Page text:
Photo from nonprofit Low Income Housing Institute

FYI: For 90 of the coldest days, the University of Washington will once again host “Tent City 3,” which will have shelter for between 40 and 70 people experiencing homelessness.  The location is the southern edge of campus behind the Wallace Building at NE Pacific Street & Brooklyn Ave in parking lot W35. For more info from UW, visit their “Addressing Homelessness” website by CLICKING HERE.

Improved accountability for homelessness response. At a time when homelessness appears to be growing, a majority of my Council colleagues unfortunately used the budget to dismantle our city’s interdepartmental Navigation Team that engaged with unauthorized homeless encampments. Instead, I believe we should have allocated more resources to our Human Services Department to track and evaluate the effectiveness of such changes. By a vote of 6 to 3, my colleagues accepted my proposal to require at least some tracking of results of their new model of outreach to homeless encampments. I firmly believe that we should always measure outcomes to make sure we are truly helping people.

 

Supporting District 4 Neighbors

Renewed the Business Improvement Area. This year the City Council unanimously approved the legislation which I co-sponsored to reauthorize the Business Improvement Area (BIA) in the University District, which is the heart of District 4. BIAs are positive, community-driven economic development tools that help keep neighborhood business districts clean and safe throughout our city. The legislation I crafted with the Mayor incorporates many key principles sought by smaller businesses, including better representation, good governance, and as well as a more formal focus on preserving existing shops and restaurants. During and after the COVID-19 pandemic, we need to give our small neighborhood businesses the support they need to thrive. For a link to the Council Bill 119779 and related docs, CLICK HERE. For a link to the map of the proposed BIA, CLICK HERE.

Preserved funds for sidewalk projects benefiting Magnuson Park. We preserved the vital funding to build and enhance sorely needed sidewalks and crosswalks to safely connect Magnuson Park to the surrounding communities along Sand Point Way NE and to the bus stops and Burke-Gilman Trail across from the park. These sidewalks and crosswalks are needed now to meet the goals of three city government initiatives: Vision Zero, our Pedestrian Master Plan, and our Safe Routes to School program helping to safely connect dozens of children to Sand Point Way elementary school.   This is about safety for pedestrians, it’s about safety for cyclists, it’s about connecting 850 low-income and BIPOC Magnuson Park residents to their neighbors, and it’s about safely enhancing access to the regional asset that is Magnuson Park. Funded feasibility study for a new pool at Magnuson Community Center. We secured funding to study the feasibility of a new pool at Magnuson Community Center. Frankly, a new pool there might not be feasible, but the vision of hundreds of low-income kids who call Magnuson Park home taking swimming lessons within a city surrounded by water and having fun year-round in a pool they can walk to is too irresistible not to study the possibilities. Data reveal children of color have less access to parks and recreational programming that enhance self-confidence, maintain health, foster creative expression, and increase social and emotional bonds that strengthen community cohesion.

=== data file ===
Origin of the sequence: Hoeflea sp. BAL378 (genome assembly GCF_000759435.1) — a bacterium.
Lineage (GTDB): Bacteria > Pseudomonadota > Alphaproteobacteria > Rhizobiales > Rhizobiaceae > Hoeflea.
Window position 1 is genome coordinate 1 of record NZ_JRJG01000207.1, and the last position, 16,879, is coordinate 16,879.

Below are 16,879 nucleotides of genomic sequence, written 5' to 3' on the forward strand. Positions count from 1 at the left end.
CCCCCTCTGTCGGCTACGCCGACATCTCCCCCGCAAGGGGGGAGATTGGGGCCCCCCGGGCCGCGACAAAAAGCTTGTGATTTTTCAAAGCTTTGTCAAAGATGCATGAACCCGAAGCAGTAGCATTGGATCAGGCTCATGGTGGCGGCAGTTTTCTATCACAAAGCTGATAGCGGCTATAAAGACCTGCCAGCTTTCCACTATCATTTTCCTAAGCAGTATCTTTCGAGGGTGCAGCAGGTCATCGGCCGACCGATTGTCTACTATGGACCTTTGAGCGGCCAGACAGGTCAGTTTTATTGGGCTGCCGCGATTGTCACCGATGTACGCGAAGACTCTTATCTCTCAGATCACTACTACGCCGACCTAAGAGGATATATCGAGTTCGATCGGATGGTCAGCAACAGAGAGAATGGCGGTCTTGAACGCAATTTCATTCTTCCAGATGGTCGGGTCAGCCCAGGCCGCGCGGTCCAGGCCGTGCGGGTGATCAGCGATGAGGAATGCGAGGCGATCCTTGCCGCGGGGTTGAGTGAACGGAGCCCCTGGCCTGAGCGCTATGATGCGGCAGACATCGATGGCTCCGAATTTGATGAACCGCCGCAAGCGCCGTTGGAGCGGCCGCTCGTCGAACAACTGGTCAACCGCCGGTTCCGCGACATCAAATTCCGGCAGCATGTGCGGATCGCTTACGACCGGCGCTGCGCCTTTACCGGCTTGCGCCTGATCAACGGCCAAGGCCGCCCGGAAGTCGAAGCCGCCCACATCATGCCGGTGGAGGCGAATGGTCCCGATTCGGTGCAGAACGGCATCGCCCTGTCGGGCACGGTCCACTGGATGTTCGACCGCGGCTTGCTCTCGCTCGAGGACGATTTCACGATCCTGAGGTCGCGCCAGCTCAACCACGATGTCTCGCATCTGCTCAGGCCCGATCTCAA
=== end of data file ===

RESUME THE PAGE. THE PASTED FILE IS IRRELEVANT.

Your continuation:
Funded pedestrian safety improvements on I-5 overpass to connect Wallingford with U District. There are only two east-west crossings of I-5 between 65th/Green Lake and North 40th Street:  NE 45th and NE 50th Streets. Both are heavily traveled by cars, and 45th by many buses, pedestrians, and bicyclists. Both 45th and 50th are very difficult and dangerous for non-motorized users. As a result, the University and Wallingford communities have advocated for improvements for many years. Unfortunately, the bridge itself is a Washington State DOT asset, making it difficult for our Seattle DOT to implement fixes. Solving the problem has become more urgent as the new Sound Transit Link station in the U District prepares to open in 2021. SDOT completed some initial design work in coordination with WSDOT, but it lacked funding to implement. Community leaders and transportation safety advocates worked with my office to insert $400,000 into the 2021 budget, so that construction of the improvements on the I-5 overpass are possible now. To see the official budget action, CLICK HERE.

Supported additional funding for litter cleanup under the Mayor’s Clean City Initiative. CLICK HERE to read an overview of this $3 million dollar initiative to surge the clean-up of litter and illegal dumping. The City will stand up a rapid response team within Seattle Parks and Recreation to address trash in parks, and make infrastructure improvements in key parks to improve overall cleanliness. The proposal increases the purple bag program, the number of needle disposal boxes in the city and would expand the graffiti ranger program. Funding would also be directed to business districts throughout the city to increase contracted cleaning in their neighborhoods such as the University District. In addition, SPU would more than double the number of trash pickup routes which provide twice weekly collection of trash and bulky items in public rights of way which should greatly benefit District 4. I also took the simple, yet unprecedented step directly imploring the Washington State Department of Transportation (WSDOT) to pick up the trash along the I-5 greenways they own. WSDOT replied to say they will strive to do a better job to make their I-5 greenways cleaner.